by Ron Swanson
Over the last couple of days we’ve looked at some of the biggest blockbusters, and potential art-house hits that will go a long way towards defining 2012 as a cinematic year, but it would be silly to underestimate the importance of those films that sit somewhere between those two camps – be they high-profile films made by talented, respected and acclaimed directors, or vanity projects for big stars…
Most of these films will be released in the latter half of 2012, but one movie that will receive plenty of attention on its release in May is the Dictator. The latest project of Sacha Baron Cohen, the Dictator looks set to change his established formula somewhat, mixing in other high-profile actors like John C. Reilly and Curb Your Enthusiasm veteran J.B. Smoove for more of a scripted feel. Regardless of the film’s quality, expect the Dictator to generate plenty of interest.
One of those films that everybody seems to hate, but also seems to perform very well at the box-office (see He’s Just Not That Into You, Valentine’s Day, New Year’s Eve et al) is What to Expect When You’re Expecting. Elizabeth Banks, Cameron Diaz, Jennifer Lopez and Anna Kendrick lead a strong female cast in an adaptation of the non-fiction pregnancy bible. Also appealing to the female market, and, let’s face it, me, Ron Swanson, is the Jason Segel-starring the Five Year Engagement, in which Segel will play one half of a long-term engaged couple (alongside the lovely Emily Blunt). Casting Chris Pratt also helps, of course.
The last of the spring releases for this column is Dark Shadows, the latest collaboration between Tim Burton and Johnny Depp, which is based, somewhat improbably, on a cult soap opera. I can’t think of many regular pairings more tedious than that between Burton and Depp, and throwing in Helena Bonham Carter, Jonny Lee Miller, Chloe Grace Moretz and Jackie Earle Haley does nothing for me, aside from making me wonder why other three-name-actors like Mary Stuart Masterson weren’t thought of.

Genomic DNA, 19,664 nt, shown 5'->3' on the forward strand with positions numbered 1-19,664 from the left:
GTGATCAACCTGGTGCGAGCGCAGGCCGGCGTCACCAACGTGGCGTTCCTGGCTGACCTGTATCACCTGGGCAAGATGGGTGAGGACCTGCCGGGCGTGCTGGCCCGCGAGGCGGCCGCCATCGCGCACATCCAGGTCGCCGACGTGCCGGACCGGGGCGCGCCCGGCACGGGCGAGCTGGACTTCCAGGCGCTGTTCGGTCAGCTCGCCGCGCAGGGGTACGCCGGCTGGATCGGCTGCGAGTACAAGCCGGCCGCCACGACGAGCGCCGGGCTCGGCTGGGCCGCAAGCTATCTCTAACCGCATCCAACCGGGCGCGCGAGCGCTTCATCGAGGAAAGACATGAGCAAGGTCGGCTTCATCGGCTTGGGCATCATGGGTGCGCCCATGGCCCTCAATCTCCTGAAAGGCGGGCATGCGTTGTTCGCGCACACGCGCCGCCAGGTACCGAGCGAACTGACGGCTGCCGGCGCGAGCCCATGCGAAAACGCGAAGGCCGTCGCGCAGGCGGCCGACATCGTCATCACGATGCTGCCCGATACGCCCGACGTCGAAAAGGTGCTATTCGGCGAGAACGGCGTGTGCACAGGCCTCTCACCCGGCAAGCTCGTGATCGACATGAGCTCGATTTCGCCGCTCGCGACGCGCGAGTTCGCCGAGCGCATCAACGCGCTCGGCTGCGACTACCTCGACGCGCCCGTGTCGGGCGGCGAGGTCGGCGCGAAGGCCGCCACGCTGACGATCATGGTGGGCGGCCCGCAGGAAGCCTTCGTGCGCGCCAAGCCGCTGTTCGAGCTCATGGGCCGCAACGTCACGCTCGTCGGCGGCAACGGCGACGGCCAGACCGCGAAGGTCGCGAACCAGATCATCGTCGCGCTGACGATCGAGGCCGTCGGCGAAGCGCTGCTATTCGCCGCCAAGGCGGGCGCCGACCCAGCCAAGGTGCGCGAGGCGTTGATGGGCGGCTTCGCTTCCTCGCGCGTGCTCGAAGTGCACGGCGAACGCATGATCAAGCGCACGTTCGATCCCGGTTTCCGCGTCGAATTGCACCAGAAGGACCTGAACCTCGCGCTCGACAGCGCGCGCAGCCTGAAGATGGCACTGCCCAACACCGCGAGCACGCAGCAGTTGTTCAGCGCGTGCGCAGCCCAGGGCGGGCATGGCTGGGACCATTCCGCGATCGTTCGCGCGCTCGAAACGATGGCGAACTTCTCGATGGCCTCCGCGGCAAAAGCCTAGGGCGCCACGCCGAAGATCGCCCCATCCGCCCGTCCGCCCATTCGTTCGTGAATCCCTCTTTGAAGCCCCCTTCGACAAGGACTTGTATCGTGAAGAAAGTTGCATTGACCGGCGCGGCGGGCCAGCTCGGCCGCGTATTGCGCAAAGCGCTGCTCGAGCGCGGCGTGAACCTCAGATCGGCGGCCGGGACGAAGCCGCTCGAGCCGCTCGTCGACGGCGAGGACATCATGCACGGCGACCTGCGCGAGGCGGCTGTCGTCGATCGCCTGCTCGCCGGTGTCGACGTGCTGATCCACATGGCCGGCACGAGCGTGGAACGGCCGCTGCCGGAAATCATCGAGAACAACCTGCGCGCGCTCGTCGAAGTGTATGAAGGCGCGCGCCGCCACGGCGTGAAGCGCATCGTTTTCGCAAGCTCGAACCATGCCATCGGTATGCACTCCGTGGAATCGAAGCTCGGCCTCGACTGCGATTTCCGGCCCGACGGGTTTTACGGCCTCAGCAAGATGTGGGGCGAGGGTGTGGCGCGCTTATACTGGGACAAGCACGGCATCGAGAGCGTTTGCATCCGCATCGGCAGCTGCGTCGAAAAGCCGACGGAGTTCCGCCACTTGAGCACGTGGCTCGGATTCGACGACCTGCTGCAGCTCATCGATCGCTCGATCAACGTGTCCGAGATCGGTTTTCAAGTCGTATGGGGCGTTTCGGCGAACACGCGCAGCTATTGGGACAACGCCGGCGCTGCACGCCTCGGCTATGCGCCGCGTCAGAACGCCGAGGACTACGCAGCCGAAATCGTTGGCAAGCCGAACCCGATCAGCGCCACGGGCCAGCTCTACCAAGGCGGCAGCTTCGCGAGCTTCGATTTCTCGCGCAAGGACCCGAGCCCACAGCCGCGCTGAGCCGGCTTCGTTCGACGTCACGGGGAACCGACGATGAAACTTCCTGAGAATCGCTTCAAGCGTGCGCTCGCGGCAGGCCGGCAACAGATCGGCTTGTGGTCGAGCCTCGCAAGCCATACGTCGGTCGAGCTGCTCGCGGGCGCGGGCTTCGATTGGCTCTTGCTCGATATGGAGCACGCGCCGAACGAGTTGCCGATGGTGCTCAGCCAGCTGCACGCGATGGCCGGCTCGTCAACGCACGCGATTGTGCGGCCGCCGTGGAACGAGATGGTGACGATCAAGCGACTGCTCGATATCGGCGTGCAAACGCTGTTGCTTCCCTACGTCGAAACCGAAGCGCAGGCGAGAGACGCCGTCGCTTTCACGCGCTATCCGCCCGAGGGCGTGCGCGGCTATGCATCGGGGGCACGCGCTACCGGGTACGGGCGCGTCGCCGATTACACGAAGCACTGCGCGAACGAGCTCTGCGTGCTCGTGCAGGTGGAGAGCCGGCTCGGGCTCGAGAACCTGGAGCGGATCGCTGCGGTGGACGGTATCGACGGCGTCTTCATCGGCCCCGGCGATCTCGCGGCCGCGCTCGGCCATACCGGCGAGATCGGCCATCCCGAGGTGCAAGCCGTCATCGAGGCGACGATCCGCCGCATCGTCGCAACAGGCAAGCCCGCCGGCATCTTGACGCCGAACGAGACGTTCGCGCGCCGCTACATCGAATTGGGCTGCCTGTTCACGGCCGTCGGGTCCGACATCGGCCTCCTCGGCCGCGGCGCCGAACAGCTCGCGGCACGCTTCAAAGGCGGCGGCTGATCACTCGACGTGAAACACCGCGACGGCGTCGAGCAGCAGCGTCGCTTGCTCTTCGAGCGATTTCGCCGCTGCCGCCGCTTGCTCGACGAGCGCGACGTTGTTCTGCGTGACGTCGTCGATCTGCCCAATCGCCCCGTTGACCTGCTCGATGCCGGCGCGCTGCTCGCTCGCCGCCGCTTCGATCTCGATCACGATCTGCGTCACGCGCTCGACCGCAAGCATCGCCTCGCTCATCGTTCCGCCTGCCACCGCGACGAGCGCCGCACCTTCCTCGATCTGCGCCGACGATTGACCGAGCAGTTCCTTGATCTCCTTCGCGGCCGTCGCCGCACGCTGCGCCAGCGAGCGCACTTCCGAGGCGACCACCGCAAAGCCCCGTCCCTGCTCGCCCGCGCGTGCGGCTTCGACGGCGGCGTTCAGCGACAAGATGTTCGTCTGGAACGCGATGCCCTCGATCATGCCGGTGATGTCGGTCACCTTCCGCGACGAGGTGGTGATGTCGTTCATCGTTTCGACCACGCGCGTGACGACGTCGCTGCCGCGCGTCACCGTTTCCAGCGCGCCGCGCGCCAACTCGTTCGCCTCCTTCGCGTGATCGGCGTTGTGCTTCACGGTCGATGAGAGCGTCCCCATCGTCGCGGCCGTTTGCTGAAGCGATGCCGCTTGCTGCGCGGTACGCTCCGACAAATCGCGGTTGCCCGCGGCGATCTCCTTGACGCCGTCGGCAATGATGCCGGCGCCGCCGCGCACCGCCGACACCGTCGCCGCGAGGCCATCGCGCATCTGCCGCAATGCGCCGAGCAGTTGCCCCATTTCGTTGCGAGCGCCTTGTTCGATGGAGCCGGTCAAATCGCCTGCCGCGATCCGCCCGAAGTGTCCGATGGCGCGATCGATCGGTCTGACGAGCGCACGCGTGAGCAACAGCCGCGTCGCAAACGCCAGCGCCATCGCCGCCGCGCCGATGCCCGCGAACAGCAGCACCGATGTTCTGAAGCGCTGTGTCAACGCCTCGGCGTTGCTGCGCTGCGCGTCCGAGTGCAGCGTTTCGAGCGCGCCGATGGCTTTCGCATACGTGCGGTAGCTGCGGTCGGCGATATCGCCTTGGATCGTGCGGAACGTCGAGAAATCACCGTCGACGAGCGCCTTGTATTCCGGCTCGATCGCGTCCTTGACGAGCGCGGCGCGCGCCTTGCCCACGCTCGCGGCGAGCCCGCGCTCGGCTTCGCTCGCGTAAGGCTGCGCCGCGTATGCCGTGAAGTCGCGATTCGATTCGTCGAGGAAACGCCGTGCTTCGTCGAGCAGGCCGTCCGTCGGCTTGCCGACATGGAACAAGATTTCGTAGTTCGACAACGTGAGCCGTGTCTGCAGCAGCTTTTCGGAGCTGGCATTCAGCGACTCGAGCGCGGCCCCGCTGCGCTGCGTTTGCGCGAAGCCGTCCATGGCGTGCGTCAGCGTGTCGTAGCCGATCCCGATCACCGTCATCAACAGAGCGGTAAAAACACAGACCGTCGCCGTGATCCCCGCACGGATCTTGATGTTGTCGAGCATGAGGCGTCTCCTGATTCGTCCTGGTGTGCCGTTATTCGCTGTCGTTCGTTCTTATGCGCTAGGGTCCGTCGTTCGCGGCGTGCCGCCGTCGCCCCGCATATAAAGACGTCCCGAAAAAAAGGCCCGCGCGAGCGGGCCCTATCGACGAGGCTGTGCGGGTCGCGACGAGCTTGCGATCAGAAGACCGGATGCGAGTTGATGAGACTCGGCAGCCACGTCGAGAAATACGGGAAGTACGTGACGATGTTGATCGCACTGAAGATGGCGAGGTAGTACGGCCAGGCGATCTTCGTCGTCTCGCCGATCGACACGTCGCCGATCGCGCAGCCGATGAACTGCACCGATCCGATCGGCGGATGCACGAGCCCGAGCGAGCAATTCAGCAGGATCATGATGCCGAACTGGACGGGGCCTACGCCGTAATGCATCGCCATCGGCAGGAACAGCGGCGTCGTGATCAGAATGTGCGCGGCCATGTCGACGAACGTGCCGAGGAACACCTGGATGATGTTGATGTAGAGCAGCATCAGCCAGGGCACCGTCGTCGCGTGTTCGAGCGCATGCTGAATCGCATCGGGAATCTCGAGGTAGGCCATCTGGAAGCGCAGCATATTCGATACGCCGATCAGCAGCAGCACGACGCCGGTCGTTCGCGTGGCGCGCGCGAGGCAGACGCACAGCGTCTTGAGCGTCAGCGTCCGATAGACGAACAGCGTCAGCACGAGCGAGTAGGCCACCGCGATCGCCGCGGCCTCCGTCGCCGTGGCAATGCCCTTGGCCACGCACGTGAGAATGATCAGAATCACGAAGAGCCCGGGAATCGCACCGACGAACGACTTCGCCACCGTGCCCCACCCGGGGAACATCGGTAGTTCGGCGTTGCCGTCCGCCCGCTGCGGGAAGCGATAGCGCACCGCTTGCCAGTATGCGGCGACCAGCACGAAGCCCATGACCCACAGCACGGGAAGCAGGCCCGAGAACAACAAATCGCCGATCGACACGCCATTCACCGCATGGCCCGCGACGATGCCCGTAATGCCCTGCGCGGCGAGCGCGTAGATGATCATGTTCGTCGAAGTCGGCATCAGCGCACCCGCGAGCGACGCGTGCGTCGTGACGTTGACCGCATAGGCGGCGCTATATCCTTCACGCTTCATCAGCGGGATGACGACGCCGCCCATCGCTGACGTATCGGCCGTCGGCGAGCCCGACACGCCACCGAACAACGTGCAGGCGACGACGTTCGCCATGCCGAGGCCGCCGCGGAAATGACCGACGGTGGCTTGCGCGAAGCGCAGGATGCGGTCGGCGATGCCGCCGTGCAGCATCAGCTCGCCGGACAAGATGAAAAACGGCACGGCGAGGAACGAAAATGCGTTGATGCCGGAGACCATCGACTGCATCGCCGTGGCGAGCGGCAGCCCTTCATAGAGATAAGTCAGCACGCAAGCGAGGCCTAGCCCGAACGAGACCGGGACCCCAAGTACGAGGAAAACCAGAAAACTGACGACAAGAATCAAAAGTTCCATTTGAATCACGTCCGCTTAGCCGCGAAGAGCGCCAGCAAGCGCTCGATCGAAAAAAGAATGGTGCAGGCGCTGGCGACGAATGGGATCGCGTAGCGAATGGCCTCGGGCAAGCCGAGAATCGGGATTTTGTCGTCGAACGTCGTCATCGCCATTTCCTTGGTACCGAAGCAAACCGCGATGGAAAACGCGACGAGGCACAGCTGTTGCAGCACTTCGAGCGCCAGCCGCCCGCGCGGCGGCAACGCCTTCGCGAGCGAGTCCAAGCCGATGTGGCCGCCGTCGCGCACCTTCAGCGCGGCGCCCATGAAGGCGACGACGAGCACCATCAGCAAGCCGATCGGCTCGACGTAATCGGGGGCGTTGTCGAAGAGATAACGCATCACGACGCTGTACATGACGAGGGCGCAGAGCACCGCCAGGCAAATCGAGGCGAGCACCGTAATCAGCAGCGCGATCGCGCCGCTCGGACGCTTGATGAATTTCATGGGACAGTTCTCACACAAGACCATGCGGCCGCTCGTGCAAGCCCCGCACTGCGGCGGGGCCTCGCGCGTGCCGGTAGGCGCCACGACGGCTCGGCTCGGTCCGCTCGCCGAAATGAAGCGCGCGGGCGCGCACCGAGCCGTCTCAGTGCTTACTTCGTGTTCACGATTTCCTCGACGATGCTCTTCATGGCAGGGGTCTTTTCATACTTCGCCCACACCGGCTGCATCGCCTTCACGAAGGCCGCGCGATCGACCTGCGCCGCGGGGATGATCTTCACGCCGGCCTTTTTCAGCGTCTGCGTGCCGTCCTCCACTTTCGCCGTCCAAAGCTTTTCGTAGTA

Joseph Gordon-Levitt (screw you Dark Shadows!) will, undoubtedly, have a pretty successful summer, what with the Dark Knight Rises. The autumn release of Premium Rush sees him leading a mainstream thriller for the first time. In it, he plays a New York bike courier handed a package that draws him into a vast conspiracy. It looks like it could have a really fun, trashy B-movie feel. Speed on a bike? A mobile Phone Booth? Either would do me.
Levitt also takes the lead in Looper, the latest film by his Brick director Rian Johnson. A fairly high-concept time-travel sci-fi movie, with a strong cast (Bruce Willis, Emily Blunt, Paul Dano, Jeff Daniels, and the ever-great Garret Dillahunt), Looper will hope to emulate Source Code’s commercial and critical success.
In the summer, Seth MacFarlane brings his Family Guy shtick to the big-screen with Ted. Ted stars Mark Wahlberg as a man whose childhood teddy bear came to life, and has stayed with him ever since. The bear is a foul-mouthed lothario, who causes problems between Wahlberg and love-interest Mila Kunis. Early footage is very funny, and the legions of Family Guy fanboys should lap it up.
Joe Wright’s career has derailed spectacularly since the heights of his adaptation of Atonement. I’m not sure any other director’s last two films have been worse than The Soloist and Hanna. He’s moving back to literary adaptation with his version of Anna Karenina, reuniting with Keira Knightley, playing the eponymous heroine. Jude Law and Aaron Johnson round out the cast. I would describe myself as a fan of Wright’s other adaptations, and as incredibly sceptical that this will be any good at all.
It might not be until 2013 that we see the new film by the Coen brothers – Inside Llewyn Davis, which is a story of the 1960s New York folk scene. They’re on quite a roll, at present, and with a cast that includes Justin Timberlake and Carey Mulligan, it sounds like a fascinating project.
I didn’t much like Blue Valentine, but the director, Derek Cianfrance is reuniting with Ryan Gosling for The Place Beyond the Pines,which also co-stars Bradley Cooper. Jacques Audiard follows up A Prophet with Rust and Bone, starring Marion Cotillard.